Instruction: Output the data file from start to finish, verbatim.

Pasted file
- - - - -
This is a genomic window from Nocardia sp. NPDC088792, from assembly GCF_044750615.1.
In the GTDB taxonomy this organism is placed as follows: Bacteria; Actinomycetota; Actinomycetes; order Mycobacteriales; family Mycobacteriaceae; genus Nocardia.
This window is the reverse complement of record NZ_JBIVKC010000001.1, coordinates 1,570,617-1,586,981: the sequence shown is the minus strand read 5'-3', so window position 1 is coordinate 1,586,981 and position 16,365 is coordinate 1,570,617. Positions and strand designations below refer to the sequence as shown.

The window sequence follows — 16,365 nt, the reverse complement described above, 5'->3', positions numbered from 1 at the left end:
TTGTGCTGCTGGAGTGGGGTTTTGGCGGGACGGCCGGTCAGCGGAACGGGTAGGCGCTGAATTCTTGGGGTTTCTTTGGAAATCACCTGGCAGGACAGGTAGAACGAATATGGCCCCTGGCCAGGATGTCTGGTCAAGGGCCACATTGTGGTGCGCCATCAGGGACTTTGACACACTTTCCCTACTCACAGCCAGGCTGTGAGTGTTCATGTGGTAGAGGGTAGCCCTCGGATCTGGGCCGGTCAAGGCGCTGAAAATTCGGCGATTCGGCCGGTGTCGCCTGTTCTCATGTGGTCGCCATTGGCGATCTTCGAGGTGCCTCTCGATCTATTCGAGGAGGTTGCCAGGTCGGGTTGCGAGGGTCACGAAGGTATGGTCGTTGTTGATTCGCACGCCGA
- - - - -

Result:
This is a genomic window from Nocardia sp. NPDC088792, from assembly GCF_044750615.1.
In the GTDB taxonomy this organism is placed as follows: Bacteria; Actinomycetota; Actinomycetes; order Mycobacteriales; family Mycobacteriaceae; genus Nocardia.
This window is the reverse complement of record NZ_JBIVKC010000001.1, coordinates 1,570,617-1,586,981: the sequence shown is the minus strand read 5'-3', so window position 1 is coordinate 1,586,981 and position 16,365 is coordinate 1,570,617. Positions and strand designations below refer to the sequence as shown.

The window sequence follows — 16,365 nt, the reverse complement described above, 5'->3', positions numbered from 1 at the left end:
TTGTGCTGCTGGAGTGGGGTTTTGGCGGGACGGCCGGTCAGCGGAACGGGTAGGCGCTGAATTCTTGGGGTTTCTTTGGAAATCACCTGGCAGGACAGGTAGAACGAATATGGCCCCTGGCCAGGATGTCTGGTCAAGGGCCACATTGTGGTGCGCCATCAGGGACTTTGACACACTTTCCCTACTCACAGCCAGGCTGTGAGTGTTCATGTGGTAGAGGGTAGCCCTCGGATCTGGGCCGGTCAAGGCGCTGAAAATTCGGCGATTCGGCCGGTGTCGCCTGTTCTCATGTGGTCGCCATTGGCGATCTTCGAGGTGCCTCTCGATCTATTCGAGGAGGTTGCCAGGTCGGGTTGCGAGGGTCACGAAGGTATGGTCGTTGTTGATTCGCACGCCGA